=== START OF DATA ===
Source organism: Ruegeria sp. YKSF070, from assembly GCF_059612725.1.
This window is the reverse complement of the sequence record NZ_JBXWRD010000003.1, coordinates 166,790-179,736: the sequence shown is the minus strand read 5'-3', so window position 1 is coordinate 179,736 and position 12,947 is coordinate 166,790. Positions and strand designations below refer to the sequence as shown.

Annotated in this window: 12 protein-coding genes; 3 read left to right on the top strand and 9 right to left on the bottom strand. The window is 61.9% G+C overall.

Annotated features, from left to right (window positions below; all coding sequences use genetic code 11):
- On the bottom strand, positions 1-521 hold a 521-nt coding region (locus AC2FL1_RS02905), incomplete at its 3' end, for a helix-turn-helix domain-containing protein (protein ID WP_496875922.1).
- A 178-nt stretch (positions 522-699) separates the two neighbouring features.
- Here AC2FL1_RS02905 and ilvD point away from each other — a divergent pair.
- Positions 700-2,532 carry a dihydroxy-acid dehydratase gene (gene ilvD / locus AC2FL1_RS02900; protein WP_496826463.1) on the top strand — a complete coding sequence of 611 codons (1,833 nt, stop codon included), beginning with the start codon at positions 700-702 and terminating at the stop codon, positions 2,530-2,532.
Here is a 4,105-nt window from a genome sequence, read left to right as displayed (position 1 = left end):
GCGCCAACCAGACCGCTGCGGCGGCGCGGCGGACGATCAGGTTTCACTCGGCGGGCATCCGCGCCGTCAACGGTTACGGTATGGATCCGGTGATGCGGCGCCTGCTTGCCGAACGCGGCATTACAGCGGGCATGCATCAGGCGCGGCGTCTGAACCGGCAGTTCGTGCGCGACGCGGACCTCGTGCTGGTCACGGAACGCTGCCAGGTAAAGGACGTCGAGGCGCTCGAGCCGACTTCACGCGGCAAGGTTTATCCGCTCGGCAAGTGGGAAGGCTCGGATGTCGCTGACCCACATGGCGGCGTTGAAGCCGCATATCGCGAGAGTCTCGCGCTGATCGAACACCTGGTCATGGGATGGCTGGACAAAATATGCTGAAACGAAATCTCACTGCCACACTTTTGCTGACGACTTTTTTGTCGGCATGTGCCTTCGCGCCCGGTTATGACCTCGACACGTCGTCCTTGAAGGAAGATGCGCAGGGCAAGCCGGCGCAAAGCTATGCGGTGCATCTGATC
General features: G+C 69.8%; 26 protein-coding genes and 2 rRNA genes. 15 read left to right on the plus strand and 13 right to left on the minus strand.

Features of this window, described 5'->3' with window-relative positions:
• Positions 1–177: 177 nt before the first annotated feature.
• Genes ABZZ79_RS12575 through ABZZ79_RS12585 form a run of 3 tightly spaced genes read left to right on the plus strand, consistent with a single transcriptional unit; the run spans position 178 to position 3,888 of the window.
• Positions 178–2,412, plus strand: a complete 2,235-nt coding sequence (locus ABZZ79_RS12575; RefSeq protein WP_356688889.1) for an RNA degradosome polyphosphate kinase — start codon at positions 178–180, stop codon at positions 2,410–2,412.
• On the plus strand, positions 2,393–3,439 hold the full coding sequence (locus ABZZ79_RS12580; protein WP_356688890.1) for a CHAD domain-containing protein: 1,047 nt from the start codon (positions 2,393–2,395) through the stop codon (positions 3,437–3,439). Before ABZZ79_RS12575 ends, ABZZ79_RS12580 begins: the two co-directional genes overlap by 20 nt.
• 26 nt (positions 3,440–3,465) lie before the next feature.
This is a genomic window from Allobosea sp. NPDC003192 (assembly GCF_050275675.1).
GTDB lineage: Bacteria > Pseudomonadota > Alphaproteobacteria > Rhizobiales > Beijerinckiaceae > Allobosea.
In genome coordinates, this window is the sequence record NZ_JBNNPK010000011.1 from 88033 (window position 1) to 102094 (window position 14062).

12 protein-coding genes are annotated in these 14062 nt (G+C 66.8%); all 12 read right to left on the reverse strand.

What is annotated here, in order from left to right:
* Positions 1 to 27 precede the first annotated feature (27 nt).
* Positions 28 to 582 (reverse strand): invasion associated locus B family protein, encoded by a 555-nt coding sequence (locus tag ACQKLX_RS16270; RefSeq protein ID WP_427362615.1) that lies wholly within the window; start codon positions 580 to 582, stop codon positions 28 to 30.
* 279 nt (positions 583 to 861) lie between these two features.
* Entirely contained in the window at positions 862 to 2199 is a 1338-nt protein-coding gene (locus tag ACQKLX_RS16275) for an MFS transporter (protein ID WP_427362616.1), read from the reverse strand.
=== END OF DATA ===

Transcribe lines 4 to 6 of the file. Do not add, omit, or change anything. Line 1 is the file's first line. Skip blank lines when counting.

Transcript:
Annotated features, from left to right (window positions below; all coding sequences use genetic code 11):
- On the bottom strand, positions 1-521 hold a 521-nt coding region (locus AC2FL1_RS02905), incomplete at its 3' end, for a helix-turn-helix domain-containing protein (protein ID WP_496875922.1).
- A 178-nt stretch (positions 522-699) separates the two neighbouring features.